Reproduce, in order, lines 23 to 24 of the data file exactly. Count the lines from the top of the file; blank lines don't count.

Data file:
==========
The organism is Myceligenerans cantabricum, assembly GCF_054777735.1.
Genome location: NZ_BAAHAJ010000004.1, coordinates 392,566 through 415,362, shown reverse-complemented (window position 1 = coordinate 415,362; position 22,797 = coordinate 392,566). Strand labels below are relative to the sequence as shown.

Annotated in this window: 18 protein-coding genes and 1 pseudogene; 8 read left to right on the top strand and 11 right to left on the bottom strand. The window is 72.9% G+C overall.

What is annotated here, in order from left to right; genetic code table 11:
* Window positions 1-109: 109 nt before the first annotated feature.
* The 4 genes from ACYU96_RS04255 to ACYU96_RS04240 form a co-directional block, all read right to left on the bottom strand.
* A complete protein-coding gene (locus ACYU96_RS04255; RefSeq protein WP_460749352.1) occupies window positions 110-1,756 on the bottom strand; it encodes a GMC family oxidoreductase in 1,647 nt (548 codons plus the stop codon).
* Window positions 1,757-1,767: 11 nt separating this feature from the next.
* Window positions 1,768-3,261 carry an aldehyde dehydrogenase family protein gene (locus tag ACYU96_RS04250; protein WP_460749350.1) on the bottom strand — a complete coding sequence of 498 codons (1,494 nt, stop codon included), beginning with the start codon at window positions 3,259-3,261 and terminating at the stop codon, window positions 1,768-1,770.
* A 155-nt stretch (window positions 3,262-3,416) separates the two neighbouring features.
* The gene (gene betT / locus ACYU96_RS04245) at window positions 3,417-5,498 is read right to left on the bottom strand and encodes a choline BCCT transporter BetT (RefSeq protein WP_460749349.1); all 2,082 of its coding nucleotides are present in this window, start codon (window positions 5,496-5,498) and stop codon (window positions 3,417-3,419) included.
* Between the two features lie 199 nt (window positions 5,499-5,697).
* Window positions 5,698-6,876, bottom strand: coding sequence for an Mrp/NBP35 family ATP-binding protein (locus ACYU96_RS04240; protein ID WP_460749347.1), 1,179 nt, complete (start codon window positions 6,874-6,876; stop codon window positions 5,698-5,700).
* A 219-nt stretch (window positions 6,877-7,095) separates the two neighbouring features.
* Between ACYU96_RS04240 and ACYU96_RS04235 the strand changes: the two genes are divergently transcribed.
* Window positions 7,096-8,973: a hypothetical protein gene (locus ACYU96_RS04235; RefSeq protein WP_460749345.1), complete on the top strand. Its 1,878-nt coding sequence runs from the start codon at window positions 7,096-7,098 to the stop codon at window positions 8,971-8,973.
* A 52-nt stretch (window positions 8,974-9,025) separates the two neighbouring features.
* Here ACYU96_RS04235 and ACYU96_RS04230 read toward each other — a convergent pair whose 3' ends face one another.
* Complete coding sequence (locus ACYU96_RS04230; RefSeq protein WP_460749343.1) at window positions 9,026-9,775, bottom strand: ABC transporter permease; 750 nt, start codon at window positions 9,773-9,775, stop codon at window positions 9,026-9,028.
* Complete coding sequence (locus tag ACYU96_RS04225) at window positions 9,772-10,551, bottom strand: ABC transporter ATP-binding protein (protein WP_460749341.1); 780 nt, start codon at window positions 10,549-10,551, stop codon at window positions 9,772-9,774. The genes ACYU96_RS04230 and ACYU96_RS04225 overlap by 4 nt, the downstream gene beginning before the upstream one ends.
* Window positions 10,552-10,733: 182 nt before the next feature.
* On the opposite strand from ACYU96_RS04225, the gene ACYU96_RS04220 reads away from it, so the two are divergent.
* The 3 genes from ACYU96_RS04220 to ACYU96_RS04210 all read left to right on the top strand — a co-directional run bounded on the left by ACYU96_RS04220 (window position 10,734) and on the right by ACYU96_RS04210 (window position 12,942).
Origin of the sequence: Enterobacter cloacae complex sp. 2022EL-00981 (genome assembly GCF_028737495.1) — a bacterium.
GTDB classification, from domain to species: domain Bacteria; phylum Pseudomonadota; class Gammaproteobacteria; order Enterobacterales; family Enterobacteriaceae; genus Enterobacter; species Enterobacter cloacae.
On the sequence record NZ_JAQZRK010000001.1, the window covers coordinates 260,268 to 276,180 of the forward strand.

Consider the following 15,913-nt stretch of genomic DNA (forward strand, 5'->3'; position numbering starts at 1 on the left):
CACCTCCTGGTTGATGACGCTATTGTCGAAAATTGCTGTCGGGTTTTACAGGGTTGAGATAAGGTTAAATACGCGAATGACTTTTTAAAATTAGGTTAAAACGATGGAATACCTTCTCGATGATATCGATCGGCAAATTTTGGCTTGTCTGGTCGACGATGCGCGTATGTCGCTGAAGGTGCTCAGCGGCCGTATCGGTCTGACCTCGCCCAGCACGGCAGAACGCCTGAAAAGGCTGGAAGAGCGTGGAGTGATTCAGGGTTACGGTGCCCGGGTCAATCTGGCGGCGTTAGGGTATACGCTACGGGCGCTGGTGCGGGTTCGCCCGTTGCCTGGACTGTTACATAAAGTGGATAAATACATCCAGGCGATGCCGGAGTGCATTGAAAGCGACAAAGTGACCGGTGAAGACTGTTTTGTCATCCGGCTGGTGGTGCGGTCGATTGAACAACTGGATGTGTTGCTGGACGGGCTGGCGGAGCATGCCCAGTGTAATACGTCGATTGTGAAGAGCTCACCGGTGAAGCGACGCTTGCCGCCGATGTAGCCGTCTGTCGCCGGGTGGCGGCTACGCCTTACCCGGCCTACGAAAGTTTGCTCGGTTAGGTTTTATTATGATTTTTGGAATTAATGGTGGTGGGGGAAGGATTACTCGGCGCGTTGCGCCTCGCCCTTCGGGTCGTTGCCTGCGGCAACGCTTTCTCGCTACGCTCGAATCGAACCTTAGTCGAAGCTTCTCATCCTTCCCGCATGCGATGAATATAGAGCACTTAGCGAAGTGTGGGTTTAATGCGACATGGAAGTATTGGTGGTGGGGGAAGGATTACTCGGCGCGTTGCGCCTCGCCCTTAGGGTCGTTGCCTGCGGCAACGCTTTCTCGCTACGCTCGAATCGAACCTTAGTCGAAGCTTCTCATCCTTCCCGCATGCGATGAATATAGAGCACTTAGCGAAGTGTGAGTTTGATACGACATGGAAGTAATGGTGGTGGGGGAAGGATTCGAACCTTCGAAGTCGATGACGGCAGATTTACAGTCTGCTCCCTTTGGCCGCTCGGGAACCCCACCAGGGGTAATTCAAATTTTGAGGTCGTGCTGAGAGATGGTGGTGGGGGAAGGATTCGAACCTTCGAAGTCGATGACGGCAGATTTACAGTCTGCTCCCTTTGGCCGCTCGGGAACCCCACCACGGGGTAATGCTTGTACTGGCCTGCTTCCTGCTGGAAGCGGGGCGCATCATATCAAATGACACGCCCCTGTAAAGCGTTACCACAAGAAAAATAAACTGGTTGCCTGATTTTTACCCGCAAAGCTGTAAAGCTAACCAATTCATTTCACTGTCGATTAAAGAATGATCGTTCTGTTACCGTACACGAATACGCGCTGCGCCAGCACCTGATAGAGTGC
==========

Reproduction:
* The 3 genes from ACYU96_RS04220 to ACYU96_RS04210 all read left to right on the top strand — a co-directional run bounded on the left by ACYU96_RS04220 (window position 10,734) and on the right by ACYU96_RS04210 (window position 12,942).
Origin of the sequence: Enterobacter cloacae complex sp. 2022EL-00981 (genome assembly GCF_028737495.1) — a bacterium.